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Abortion ban looms large on S.D. ballot

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IRENE, S.D. -- Georgia Kaufman is against abortion. She's torn, though, about the referendum on the Nov. 7 ballot that will decide whether the USA's toughest abortion restrictions will become law or be repealed.

"I personally do not believe in abortion," says Kaufman. "I'm very proud that South Dakota is the first state to step forward and say 'no.'"

Still, she thinks it's wrong to make abortion illegal for women who have been raped or are victims of incest. The law would allow an abortion only if a woman's life is at risk. "I'm wrestling with that tremendously," says Kaufman, 37, a waitress at the Irene Bar & Grill.

How Kaufman votes and the outcome of the referendum will reverberate outside conservative South Dakota. If voters uphold the law, which also would make it a felony for doctors to perform abortions unless the woman's life is in jeopardy, Planned Parenthood plans a lawsuit asserting the ban is unconstitutional. Supporters of the ban would use the case to challenge Roe v. Wade, the landmark 1973 Supreme Court decision that legalized abortion nationwide.

California and Oregon have ballot measures that would require parental consent for minors to have abortions, and voters here will vote on gay marriage and allowing medical use of marijuana. The abortion ban, though, has generated the most debate and passion.

Republican Gov. Mike Rounds signed the law in March. Opponents gathered signatures to put the issue on the ballot. The latest statewide poll in July showed 47% of voters opposed the ban and 39% supported it; 14% were undecided. Both sides expect a close vote.

The latest round of ads has each side calling the other liars. The lead group supporting the law, Vote Yes for Life, is running TV and radio ads and mailing postcards that say it gives women "the option of terminating pregnancies that are the result of rape or incest."

The South Dakota Campaign for Healthy Families, which organized the repeal vote, says the law would allow rape and incest victims to use emergency contraception before a pregnancy could be detected, since they would not be able to have legal abortions.

Getting out the vote

At the Pump 'N' Stuff gas station and coffee shop in this town of 400, a half-dozen men crowd around the only table and explain their mixed feelings.

"I heard that if a woman gets cancer, she can't take chemo" under the law because it might harm the fetus, says Dale Korslund 68. "It should be a private deal, not a state or federal thing." Daryl Erickson, 50, isn't sure how he'll vote. "If the gal's raped, then (abortion) should be done," he says. "If not, no." Bill Ryken, 74, says the debate "gets to you after awhile."

National groups that support abortion rights have sent staffers to South Dakota. At the commons at the University of South Dakota in Vermillion, Kelsey Collier-Wise, 25, a law school student, was registering voters with help from Jessie Raeder of Los Angeles, who works for the Feminist Majority Foundation. Monday was the final day to register to vote in November's election. The table had stickers and flyers saying the ban "threatens women's lives." Collier-Wise says they have registered "hundreds of students" since August.

Sophomore Gina Cooper, 19, registered and left no doubt about her vote: "I believe firmly from past experiences with friends that abortion needs to be an option for women."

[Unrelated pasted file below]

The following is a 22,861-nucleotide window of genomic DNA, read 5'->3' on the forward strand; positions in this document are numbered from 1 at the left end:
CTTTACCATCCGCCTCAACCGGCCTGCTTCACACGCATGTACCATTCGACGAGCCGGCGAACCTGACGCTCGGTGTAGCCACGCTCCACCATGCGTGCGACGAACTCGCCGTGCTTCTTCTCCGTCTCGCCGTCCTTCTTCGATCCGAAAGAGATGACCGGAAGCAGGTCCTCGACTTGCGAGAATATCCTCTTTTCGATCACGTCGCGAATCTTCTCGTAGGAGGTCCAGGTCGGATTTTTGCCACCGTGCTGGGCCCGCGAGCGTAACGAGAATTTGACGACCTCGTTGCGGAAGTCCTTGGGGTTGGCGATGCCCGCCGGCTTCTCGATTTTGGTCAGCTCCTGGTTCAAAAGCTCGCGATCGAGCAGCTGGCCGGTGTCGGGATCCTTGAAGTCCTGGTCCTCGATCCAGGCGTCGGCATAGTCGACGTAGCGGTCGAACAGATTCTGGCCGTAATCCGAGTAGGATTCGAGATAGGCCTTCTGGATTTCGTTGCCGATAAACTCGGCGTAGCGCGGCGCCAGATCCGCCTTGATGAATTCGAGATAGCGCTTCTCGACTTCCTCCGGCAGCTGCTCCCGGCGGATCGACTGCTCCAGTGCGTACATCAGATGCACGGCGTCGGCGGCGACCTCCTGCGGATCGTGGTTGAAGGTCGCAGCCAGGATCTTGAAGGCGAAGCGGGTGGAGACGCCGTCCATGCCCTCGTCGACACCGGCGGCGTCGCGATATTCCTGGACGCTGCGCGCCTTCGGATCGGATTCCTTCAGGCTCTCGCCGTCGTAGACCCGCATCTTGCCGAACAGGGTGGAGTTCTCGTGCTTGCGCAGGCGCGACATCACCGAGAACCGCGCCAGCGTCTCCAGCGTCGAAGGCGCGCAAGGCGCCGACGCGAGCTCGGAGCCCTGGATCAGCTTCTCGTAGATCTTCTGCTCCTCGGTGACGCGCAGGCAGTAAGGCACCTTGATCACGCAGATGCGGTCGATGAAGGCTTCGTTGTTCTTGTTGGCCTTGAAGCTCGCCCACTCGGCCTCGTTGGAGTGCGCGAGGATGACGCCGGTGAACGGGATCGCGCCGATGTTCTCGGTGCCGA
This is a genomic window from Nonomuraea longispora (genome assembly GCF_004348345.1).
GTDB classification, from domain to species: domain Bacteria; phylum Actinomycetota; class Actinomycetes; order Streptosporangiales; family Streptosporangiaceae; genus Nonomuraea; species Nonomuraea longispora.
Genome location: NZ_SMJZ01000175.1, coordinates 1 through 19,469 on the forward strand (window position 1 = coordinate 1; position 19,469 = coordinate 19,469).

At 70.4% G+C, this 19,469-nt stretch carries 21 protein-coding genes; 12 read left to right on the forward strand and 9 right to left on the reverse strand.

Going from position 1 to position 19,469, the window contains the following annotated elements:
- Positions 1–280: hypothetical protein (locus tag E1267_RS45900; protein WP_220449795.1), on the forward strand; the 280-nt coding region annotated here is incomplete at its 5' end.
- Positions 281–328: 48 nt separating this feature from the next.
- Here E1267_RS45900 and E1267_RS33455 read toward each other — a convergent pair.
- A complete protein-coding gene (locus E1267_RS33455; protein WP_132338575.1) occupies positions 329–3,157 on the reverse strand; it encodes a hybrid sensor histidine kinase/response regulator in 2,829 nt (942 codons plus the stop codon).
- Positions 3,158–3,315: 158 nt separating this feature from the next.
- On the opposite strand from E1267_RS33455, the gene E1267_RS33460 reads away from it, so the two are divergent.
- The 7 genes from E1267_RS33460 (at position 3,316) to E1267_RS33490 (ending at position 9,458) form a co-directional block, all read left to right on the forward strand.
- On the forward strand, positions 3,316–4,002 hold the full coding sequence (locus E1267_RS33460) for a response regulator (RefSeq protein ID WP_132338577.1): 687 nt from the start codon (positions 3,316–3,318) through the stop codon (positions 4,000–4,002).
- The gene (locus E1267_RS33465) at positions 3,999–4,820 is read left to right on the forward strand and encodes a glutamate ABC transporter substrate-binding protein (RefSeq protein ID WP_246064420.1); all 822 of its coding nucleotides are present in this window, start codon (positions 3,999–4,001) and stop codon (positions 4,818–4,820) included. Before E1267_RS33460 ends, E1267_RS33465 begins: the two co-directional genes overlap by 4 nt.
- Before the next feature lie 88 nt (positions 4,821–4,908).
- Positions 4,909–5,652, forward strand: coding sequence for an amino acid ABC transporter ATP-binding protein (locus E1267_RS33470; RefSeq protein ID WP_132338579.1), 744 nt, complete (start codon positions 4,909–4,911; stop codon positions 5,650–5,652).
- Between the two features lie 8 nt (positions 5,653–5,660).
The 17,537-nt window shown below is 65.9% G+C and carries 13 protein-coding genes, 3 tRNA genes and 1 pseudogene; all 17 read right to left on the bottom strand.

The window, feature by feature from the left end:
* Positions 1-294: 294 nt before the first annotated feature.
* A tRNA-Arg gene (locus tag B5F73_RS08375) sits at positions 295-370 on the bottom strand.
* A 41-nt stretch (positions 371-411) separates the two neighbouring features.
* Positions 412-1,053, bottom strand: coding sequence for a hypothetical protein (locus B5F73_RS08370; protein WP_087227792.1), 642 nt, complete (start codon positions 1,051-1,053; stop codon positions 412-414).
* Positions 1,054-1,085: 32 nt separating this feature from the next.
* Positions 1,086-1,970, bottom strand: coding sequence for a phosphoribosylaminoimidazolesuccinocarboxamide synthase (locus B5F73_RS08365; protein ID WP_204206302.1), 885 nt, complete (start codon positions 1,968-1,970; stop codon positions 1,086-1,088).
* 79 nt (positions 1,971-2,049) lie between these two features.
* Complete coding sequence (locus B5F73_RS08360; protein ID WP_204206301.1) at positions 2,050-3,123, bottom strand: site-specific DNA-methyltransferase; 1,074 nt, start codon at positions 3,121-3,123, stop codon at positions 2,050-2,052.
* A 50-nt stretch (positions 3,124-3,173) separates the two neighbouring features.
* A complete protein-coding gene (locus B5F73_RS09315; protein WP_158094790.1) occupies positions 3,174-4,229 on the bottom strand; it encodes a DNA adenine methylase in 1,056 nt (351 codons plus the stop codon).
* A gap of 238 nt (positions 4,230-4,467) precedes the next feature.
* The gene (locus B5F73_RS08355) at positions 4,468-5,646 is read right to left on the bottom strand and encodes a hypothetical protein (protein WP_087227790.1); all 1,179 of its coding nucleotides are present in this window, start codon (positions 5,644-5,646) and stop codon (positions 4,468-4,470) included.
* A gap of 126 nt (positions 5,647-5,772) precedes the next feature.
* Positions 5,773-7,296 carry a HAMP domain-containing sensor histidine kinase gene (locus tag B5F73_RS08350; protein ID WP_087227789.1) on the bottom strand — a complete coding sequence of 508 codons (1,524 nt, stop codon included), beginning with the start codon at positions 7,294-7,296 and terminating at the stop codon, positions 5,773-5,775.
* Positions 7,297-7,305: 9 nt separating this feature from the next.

Ruth Herman is just as emphatic. She spends a couple hours every day helping at the headquarters of Vote Yes for Life in Sioux Falls. Herman, 56, who lives in Hartford, had an unplanned pregnancy 38 years ago and the baby was adopted. She's grateful abortion wasn't an option, because if she had one, "I would have regretted that the rest of my life. I see no reason for an abortion unless of course the mother's life is in danger, and this law will cover that."

Both sides continue campaigns

Leslee Unruh, campaign manager of Vote Yes for Life, believes her side "has the momentum." Women who have had abortions and regret it are calling voters. Aqua-and-white yard signs reading "Vote Yes for Life" are ubiquitous even on country roads.

Most of the group's donations are from South Dakotans, she says, and she's not getting much help from national groups. Abortion opponents are "no longer looking at national leadership," she says. "They're thinking they can do it themselves in their own state."

Jan Nicolay, a former state legislator who runs South Dakotans for Healthy Families, says the group has sought donations from national abortion rights groups and their supporters. On Election Day, Planned Parenthood will test a text-messaging system that will send results to supporters across the nation.

Neither Nicolay nor Unruh will say how much they have raised or spent; campaign-finance reports are due next week. Nicolay expects a close vote. "We said from the beginning this would be challenging," she says. "It's very emotional, it's very personal."

Outside South Dakota's only abortion clinic, on the west side of Sioux Falls, protesters carry signs with photos of a dismembered fetus and take photos of everyone who enters the Planned Parenthood facility. The pictures will be posted later on a website.

Inside, about a dozen women sit in the waiting room. The clinic performs about 800 abortions a year, says Kate Looby, Planned Parenthood's state director. "While this election may have national implications," she says, "right now all that matters is that we maintain access to safe and legal abortion for the women of South Dakota."

Back in Irene, Kaufman knows the stakes are high: "I can see both sides. My decision could still go either way."

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© Copyright 2006 USA TODAY, a division of Gannett Co. Inc.

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